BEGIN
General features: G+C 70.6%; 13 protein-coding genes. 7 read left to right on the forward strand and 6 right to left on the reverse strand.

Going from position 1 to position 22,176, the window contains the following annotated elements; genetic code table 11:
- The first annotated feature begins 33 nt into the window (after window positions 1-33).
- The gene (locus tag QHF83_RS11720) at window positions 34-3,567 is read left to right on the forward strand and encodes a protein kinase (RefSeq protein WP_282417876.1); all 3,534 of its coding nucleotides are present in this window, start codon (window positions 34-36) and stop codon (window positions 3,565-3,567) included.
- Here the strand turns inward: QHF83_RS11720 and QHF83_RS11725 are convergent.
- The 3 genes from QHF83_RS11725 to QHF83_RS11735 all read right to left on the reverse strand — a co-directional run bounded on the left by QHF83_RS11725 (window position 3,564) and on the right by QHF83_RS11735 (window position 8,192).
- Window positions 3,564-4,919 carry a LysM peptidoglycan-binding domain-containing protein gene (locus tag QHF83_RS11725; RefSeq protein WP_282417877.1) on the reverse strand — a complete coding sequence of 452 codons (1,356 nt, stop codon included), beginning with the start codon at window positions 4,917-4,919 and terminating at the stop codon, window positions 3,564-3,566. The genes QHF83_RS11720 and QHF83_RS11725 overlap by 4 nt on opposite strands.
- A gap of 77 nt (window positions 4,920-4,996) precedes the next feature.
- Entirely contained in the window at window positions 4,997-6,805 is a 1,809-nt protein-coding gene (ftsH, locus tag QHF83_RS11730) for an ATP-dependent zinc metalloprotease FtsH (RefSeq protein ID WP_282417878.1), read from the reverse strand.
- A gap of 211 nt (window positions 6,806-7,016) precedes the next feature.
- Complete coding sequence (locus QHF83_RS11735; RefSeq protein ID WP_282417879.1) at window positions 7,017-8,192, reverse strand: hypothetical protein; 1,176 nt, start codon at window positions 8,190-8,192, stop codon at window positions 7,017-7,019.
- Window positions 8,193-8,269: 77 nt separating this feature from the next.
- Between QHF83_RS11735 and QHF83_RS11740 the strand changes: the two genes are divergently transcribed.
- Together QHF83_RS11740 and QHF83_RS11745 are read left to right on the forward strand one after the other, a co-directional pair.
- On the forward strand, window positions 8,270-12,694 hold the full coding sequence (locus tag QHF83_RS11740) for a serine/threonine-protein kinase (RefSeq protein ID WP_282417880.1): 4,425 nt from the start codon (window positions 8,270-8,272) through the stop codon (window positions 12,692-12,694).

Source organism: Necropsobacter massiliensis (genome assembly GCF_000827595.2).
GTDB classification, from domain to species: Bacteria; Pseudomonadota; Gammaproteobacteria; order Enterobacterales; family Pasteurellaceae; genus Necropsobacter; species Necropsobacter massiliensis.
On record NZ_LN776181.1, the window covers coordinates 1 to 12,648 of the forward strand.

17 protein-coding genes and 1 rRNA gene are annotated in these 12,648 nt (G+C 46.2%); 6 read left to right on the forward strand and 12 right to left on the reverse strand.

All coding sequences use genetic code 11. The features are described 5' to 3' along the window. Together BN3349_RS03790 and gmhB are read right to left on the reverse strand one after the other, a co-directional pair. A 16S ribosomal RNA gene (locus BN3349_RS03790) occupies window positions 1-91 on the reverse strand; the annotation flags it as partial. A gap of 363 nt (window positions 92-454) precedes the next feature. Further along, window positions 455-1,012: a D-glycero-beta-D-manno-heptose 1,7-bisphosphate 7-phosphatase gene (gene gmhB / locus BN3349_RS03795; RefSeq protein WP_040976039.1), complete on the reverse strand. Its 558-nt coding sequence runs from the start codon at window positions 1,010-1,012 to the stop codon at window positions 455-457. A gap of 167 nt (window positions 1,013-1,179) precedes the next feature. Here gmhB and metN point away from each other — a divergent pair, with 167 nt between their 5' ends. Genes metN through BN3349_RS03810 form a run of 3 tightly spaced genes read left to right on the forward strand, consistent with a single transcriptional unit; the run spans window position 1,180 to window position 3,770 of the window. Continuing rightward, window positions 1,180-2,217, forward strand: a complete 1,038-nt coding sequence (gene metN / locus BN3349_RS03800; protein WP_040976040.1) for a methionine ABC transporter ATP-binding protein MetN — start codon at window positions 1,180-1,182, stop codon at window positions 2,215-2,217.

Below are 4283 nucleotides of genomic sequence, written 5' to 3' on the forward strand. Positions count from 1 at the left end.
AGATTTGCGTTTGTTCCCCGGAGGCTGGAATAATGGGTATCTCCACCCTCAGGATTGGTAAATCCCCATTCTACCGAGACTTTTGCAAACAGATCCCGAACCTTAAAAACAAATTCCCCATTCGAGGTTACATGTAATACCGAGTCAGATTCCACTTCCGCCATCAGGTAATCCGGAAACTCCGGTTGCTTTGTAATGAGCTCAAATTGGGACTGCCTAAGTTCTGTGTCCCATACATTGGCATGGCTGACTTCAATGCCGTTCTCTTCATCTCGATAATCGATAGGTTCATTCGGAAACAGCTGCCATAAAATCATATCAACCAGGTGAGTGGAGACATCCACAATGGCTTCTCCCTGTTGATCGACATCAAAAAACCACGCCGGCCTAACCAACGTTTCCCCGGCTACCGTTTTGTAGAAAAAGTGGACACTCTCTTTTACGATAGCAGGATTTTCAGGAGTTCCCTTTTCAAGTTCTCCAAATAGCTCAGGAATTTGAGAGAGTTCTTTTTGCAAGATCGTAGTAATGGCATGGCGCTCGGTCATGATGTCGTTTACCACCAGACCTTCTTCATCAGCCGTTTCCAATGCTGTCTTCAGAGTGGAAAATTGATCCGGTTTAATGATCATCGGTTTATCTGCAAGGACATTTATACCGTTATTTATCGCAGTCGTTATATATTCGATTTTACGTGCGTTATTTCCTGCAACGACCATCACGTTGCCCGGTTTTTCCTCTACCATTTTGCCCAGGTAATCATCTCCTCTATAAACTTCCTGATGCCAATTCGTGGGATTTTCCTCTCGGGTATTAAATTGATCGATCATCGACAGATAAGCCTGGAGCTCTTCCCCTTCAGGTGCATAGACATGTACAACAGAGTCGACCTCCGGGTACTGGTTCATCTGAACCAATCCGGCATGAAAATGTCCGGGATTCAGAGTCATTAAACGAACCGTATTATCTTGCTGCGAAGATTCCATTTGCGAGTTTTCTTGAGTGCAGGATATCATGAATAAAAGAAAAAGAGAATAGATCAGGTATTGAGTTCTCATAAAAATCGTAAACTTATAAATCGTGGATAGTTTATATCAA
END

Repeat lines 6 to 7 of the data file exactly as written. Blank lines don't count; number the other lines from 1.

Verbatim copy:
- The 3 genes from QHF83_RS11725 to QHF83_RS11735 all read right to left on the reverse strand — a co-directional run bounded on the left by QHF83_RS11725 (window position 3,564) and on the right by QHF83_RS11735 (window position 8,192).
- Window positions 3,564-4,919 carry a LysM peptidoglycan-binding domain-containing protein gene (locus tag QHF83_RS11725; RefSeq protein WP_282417877.1) on the reverse strand — a complete coding sequence of 452 codons (1,356 nt, stop codon included), beginning with the start codon at window positions 4,917-4,919 and terminating at the stop codon, window positions 3,564-3,566. The genes QHF83_RS11720 and QHF83_RS11725 overlap by 4 nt on opposite strands.